David Martin - Not only did he drop an easy pass, Martin was invisible all game long. He caught only one pass for 7 yards - and this is coming in a very TE-friendly offense with a QB who is known for targeting the TEs early and often. Maybe it was just the fact that he was facing a great secondary, but I'm not in the business of making excuses. He has to step up his game and find a way to contribute.

Game Management - The score was tied in the fourth quarter with less than two minutes remaining and Miami had the ball with timeouts to spare. Why didn't they try to move the ball into field goal range instead of playing for overtime? This was an away game with a jarringly loud crowd and the Miami defense had already been worked to exhaustion. Cam Cameron needed to trust his players in that situation not to make a game-ending mistake and try to win the game. Instead, they played for the tie and it ended up costing the team the game.

Bell's Injury - To top all this off, SS Yeremiah Bell tore his Achille's tendon and will miss the rest of the season. Bell was cause for much optimism over the offseason, as he was finally getting his opportunity to start from Week One. He was expected to bring a play-making ability to the secondary. Now the team may have to replace him with the guy he replaced midway through last season - Travares Tillman. If that is the case, Miami will be in trouble.

The Good
Trent Green - Green looked much better than he did in the preseason. He showed poise, leadership, and good decision-making - all qualities that the Miami QB position has been sorely lacking for some time. Although he almost coughed up the game by throwing a near interception to Fred Smoot, for the most part he was efficient and smart with the ball. A lot of his passes were dump offs to the RBs and that strategy became a substitute for a failing running game. He was let down on several occasions by his receivers as they failed to hold onto well-placed balls. I would have liked to see the offense air it out a bit more, but I don't think the receivers were showing an ability to get open deep down the field. In the absence of a deep threat, the Redskins could focus on shutting down the run and they did just that.

3rd and goal from the 1 - With only 4 seconds left in the first half and Miami down 0-3, Cameron had to decide whether to kick the chip-shot field goal or try for the touchdown. It's easy to say he made the right call by going for the TD since it ended up working, but even if it hadn't, the decision was still right. The team was struggling to move the ball and they were only a yard away from the endzone. It's an away game and you want to be aggressive and play to win rather than tie. The move also shows confidence in the offense. It was a gutsy call, and quite frankly I don't remember the last gutsy call I've seen from the Dolphins offense. After that play, it felt like something had finally changed, like the new Dolphins era had just been ushered in. Unfortunately, the team failed to carry that momentum into the second half and the defense allowed the Redskins to march down the field in 6 plays and score a TD on the opening drive of the second half.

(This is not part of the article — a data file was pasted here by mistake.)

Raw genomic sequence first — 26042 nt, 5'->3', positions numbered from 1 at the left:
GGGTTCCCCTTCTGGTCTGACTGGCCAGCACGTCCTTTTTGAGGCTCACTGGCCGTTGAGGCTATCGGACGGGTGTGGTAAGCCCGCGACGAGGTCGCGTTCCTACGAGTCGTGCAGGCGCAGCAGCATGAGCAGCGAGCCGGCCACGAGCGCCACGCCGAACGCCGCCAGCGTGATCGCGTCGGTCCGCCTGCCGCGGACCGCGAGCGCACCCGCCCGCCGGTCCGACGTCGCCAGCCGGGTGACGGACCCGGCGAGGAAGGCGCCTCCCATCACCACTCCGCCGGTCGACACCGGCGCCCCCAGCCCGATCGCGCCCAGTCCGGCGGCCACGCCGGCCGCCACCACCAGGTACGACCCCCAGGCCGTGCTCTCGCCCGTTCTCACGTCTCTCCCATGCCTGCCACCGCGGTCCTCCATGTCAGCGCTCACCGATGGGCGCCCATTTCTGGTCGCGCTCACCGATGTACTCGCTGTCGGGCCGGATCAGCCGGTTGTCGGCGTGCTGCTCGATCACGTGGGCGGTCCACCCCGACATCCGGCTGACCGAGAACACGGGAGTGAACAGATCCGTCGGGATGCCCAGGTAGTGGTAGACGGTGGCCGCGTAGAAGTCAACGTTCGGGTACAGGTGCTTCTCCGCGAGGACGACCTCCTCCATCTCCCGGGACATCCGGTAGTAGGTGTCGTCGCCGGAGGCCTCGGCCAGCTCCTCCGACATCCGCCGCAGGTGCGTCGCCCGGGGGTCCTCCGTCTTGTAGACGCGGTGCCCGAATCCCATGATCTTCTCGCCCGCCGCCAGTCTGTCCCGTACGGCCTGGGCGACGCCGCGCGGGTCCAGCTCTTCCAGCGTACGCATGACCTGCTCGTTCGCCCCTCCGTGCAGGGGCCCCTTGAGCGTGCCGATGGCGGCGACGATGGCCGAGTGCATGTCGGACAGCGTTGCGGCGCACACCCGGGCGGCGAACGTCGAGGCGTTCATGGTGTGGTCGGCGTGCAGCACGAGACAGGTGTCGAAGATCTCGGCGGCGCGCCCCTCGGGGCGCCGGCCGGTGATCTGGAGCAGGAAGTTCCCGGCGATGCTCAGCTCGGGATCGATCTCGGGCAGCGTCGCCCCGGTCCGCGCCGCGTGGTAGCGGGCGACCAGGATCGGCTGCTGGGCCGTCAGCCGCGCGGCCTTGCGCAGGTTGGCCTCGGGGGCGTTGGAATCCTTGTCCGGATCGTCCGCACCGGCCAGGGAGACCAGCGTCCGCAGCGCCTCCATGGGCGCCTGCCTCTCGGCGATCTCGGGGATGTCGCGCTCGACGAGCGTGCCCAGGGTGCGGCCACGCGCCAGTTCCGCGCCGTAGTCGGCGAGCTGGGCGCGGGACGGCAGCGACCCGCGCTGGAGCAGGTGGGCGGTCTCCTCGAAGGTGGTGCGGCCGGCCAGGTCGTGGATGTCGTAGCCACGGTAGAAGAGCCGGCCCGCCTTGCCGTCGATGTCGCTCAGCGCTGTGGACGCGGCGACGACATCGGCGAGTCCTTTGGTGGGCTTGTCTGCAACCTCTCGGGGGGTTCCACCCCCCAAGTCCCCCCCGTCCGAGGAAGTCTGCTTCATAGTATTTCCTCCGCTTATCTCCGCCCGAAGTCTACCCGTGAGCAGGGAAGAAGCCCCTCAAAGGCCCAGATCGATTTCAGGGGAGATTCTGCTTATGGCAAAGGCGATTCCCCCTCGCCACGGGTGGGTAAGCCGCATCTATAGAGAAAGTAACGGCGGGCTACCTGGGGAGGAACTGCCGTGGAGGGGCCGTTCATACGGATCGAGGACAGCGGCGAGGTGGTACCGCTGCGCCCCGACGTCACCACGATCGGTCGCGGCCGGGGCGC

==========

Play of the Game - Shaun Suisham's game-winning field goal in overtime.

Player of the Game - Clinton Portis grinded out 98 yards on 17 carries and scored a TD. His work in the running game helped to establish a rhythm in the Redskins' offense and he wore down the Dolphins defense.

Saturday, September 8, 2007

Redskins-Dolphins: Week One Matchup

Here's a rundown of Miami's Week One matchup against the Washington Redskins:

Where: FedEx Field
When: Sunday, 1:00 PM

Positional Breakdown:

Dolphins
Unit
Redskins
EVEN
Quarterbacks
EVEN

Running backs
+

Receivers
+

Offensive line
+
+
Defensive line

+
Linebackers


Secondary
+
+
Special teams

+
Coaching

+
Overall Advantage


Keys to the Game:
  1. Which QB, if any, will step up? In my estimation, the QB situation for each team is about even. Miami has Trent Green, who is past his prime but still able to lead an offense effectively. Washington, on the other hand, has Jason Campbell, a young prospect who looked solid in his limited starts last season. Campbell will face a tough challenge against the Miami defense and could be confused by the pressure. Green could collapse behind a shaky offensive line. Both will have their work cut out for them, and the team whose QB steps up will have a big advantage over their opponent.
  2. Which team will more effectively establish its running game? Both offenses rely on a strong running game to be effective. Ronnie Brown and Jesse Chatman may have a hard time finding any holes. Clinton Portis and Ladell Betts form a fearsome duo at RB, but Portis' knees are already screaming from tendinitis and the season hasn't even begun yet. Additionally, they will be running against a defense that allowed only 101.1 yards per game on the ground last season. One group of RBs is going to have to grind out some tough yards in order to maintain the possession of the ball for their offense.